To a patient, it may look like a nurse is touching a wrist, changing a bandage, reading a chart and asking random questions. What she’s also doing is thinking.
That nurse is assessing, listening, gathering information, prioritizing and planning the next action — all within minutes — often without being aware of all that she’s doing.
Critical thinking is at the heart of being a good nurse.
“You start with the guidelines and theory that you know, and you build on that through your experience, but then there’s the human factor,” said Deborah Thames, RN, BSN, CCRN-CSC, a nurse scholar in the cardiovascular intensive care unit at Emory University Hospital in Atlanta.
Protocols may work 99 percent of the time, but when they don’t work for the hundredth patient, nurses must adapt to accommodate subtle or not-so-subtle changes, she said.
For Thames, critical thinking means applying everything she’s been taught, witnessed or experienced with all that she’s seeing and hearing at the bedside with a patient. She weighs benefits and risks while simultaneously prioritizing interventions to meet the most critical needs first, and then acts with confidence.
In emergencies, the process is seamless and swift — almost as if there’s no thought behind the actions.
“Critical thinking means pulling it all together to do what is necessary for the safest and best outcome for your patient,” Thames said.
As nurses assess priorities, some things they know can go to the wayside; others will have a huge, ripple effect.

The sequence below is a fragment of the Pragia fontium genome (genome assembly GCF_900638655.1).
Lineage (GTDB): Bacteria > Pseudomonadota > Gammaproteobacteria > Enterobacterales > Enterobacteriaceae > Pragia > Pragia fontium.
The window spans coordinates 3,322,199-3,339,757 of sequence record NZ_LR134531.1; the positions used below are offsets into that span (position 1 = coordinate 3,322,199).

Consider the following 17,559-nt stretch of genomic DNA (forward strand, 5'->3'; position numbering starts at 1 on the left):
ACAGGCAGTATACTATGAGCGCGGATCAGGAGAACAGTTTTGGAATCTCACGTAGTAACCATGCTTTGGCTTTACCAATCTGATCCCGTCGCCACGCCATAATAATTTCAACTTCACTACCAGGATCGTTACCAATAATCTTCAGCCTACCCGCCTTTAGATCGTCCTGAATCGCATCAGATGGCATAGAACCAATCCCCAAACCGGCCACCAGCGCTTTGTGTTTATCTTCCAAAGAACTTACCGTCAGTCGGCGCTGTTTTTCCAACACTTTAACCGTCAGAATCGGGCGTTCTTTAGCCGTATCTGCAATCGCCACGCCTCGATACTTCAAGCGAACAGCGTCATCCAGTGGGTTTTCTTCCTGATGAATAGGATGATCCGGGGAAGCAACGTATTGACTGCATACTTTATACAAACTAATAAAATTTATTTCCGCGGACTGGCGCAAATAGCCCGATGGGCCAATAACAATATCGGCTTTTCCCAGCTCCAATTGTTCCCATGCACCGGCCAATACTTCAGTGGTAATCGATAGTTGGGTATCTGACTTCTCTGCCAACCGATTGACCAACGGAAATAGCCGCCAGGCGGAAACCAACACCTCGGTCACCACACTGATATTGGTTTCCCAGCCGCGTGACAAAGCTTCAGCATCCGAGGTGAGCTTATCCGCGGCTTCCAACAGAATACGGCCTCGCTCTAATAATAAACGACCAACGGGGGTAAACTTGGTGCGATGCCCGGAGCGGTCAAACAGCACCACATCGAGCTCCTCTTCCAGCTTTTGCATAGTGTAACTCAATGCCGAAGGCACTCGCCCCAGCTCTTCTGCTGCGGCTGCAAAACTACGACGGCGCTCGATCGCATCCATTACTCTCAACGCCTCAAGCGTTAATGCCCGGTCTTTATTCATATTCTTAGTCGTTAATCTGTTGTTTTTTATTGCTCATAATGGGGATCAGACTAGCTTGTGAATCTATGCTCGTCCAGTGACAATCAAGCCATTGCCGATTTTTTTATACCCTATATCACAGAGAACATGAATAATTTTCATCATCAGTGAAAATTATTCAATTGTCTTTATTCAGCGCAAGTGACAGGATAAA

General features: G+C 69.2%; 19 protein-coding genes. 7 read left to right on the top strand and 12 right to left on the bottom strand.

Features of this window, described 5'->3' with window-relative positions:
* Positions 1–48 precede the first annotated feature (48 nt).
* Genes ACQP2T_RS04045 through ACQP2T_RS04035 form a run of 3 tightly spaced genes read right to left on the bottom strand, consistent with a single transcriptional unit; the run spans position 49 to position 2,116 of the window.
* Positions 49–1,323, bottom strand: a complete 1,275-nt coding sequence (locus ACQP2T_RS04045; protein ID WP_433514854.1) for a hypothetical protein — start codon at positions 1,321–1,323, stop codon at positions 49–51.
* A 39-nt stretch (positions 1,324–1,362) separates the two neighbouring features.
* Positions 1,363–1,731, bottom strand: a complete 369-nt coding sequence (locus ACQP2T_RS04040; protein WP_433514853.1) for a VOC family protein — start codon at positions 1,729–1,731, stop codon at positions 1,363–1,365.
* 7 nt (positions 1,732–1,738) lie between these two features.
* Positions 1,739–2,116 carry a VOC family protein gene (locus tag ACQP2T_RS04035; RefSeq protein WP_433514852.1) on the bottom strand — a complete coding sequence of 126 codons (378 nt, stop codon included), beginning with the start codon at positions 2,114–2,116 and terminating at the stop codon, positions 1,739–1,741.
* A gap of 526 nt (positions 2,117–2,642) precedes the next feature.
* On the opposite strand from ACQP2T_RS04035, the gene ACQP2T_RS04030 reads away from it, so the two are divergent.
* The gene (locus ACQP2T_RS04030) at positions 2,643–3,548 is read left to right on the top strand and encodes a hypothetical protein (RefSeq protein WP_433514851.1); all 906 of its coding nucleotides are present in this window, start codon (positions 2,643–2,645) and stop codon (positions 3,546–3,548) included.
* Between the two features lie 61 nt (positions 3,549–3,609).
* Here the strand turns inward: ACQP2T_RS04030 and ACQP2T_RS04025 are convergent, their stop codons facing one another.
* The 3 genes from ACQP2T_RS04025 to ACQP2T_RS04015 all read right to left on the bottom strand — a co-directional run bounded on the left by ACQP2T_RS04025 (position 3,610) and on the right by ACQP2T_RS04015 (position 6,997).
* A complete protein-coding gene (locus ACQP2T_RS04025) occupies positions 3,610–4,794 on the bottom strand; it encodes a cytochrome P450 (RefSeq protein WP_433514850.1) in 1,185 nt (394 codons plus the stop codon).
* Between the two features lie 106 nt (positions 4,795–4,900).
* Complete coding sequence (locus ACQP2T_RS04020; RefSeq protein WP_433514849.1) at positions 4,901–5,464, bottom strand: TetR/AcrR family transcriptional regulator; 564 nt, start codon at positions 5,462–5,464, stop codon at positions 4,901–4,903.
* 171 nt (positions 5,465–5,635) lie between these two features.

“Taking care of a really sick patient is kind of like [working] a human puzzle,” Thames said. “The complex technology, machines, tubes, drains, medications, blood products, multisystem problems and difficult surgeries performed on our patients make it pretty intimidating sometimes, but also really challenging and exciting.”
Thames remembers a challenging case that perplexed the medical staff at Emory. A patient suddenly went downhill several days after open-heart surgery; doctors and nurses searched for postsurgery complications but found no answers.
Having seen it in a patient once before, Thames raised the possibility of an ischemic bowel.
“They examined the abdomen, did a bowel resection and saved his life. The doctor wrote to thank me,” Thames said.
Nurses say critical thinking defies easy explanation; it’s simply part of who they are and how they do their jobs. We asked some nurses what it means to think like a nurse.
“A nurse has to be able to multitask, to think in several different directions at once. You start broad. You rule out the worst possibilities first and go from there. You use your education, but then you begin to see things over the years. People aren’t textbook cases. You have to care and be totally attuned to your patients and their families, so that you can be their advocate.
“We’re called on a stroke alert when a patient who is in the hospital for other issues starts to present symptoms of a stroke. When you place a carotid stent, for example, there are risks for complications. Two of these complications include ischemic stroke from thrombosis of the stent or dislodging plaque, or a sudden increase in cerebral blood, leading to hyperfusion syndrome and potential hemorrhage.